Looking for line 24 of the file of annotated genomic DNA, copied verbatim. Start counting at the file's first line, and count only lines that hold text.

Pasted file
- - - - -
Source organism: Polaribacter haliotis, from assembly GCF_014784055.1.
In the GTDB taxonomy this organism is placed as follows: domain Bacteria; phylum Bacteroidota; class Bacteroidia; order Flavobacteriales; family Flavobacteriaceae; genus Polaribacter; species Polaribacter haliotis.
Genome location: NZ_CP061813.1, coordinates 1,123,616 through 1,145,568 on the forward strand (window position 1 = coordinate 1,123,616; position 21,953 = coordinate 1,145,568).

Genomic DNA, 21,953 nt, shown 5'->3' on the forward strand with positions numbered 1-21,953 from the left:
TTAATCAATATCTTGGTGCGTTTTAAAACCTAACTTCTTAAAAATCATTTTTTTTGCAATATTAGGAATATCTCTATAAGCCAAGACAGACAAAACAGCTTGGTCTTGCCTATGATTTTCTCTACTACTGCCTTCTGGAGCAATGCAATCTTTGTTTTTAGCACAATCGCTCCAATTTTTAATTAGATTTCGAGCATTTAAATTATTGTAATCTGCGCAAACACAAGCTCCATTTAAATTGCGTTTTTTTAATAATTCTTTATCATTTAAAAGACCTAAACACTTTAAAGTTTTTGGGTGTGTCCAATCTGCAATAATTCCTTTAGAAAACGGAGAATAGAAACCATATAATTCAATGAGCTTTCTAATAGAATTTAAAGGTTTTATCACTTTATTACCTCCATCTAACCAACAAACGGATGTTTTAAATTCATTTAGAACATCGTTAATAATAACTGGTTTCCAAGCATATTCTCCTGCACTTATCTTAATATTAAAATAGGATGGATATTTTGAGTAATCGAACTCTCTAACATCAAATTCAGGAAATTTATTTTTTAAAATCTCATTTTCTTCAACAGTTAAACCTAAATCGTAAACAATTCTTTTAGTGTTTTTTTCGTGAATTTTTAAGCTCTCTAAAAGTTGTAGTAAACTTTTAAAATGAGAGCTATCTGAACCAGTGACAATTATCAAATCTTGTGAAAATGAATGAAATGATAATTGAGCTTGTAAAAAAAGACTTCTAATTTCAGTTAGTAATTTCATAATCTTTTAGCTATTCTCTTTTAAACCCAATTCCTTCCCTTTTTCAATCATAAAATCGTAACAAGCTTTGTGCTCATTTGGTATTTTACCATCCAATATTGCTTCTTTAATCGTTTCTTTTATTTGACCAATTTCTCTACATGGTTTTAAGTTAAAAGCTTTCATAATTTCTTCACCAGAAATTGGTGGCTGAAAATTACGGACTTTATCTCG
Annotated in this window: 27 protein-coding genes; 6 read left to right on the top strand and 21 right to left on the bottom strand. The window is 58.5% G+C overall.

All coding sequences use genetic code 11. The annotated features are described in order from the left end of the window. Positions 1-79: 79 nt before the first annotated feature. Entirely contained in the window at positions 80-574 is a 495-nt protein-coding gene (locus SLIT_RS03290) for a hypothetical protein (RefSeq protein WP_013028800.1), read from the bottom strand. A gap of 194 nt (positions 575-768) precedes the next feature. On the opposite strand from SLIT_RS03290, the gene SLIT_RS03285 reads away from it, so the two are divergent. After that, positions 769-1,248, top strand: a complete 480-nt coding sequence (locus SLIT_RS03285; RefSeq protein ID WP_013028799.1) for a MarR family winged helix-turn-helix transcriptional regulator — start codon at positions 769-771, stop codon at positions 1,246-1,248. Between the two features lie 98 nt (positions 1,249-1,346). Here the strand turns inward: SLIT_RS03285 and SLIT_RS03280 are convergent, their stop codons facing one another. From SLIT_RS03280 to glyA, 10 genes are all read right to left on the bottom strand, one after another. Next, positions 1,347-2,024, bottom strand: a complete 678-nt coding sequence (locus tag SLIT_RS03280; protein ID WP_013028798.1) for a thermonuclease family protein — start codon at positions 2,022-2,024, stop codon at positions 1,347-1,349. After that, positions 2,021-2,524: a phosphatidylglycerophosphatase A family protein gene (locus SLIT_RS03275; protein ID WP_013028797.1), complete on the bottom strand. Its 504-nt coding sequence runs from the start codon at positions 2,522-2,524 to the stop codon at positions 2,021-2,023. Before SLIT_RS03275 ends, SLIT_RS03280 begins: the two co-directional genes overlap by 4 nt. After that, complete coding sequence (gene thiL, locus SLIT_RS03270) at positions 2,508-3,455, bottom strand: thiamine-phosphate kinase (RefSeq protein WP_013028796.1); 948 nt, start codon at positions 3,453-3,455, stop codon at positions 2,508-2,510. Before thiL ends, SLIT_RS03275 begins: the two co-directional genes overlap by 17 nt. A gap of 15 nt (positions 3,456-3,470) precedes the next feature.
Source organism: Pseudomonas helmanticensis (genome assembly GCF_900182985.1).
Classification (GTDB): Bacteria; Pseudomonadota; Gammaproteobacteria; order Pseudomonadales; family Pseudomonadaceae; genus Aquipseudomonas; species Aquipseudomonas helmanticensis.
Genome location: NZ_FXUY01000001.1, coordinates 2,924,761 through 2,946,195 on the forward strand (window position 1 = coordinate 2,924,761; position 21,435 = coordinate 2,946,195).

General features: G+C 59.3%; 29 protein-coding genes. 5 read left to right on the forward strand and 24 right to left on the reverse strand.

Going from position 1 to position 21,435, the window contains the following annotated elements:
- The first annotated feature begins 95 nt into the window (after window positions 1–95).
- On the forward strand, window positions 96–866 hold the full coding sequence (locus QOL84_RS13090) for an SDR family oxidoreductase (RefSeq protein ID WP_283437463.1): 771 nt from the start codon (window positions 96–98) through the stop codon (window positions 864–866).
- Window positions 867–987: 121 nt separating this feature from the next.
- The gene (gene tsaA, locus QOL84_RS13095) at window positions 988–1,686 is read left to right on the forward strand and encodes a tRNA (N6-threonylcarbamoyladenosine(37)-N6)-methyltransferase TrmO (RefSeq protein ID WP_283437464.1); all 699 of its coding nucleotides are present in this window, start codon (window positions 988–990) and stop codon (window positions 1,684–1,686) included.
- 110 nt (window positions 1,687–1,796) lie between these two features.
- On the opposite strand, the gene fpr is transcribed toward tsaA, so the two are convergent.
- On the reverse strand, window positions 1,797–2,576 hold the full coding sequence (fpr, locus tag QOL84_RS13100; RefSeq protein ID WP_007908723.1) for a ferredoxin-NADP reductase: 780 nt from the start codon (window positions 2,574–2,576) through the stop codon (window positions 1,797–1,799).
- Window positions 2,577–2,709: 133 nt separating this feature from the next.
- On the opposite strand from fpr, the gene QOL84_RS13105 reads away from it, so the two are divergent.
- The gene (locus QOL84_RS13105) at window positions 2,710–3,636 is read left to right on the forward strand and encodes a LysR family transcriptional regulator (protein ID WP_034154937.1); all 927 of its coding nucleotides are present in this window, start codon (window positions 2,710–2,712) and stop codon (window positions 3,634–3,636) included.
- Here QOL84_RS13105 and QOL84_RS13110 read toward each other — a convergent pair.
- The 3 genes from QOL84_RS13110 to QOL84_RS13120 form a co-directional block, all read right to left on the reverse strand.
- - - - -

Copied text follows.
- The 3 genes from QOL84_RS13110 to QOL84_RS13120 form a co-directional block, all read right to left on the reverse strand.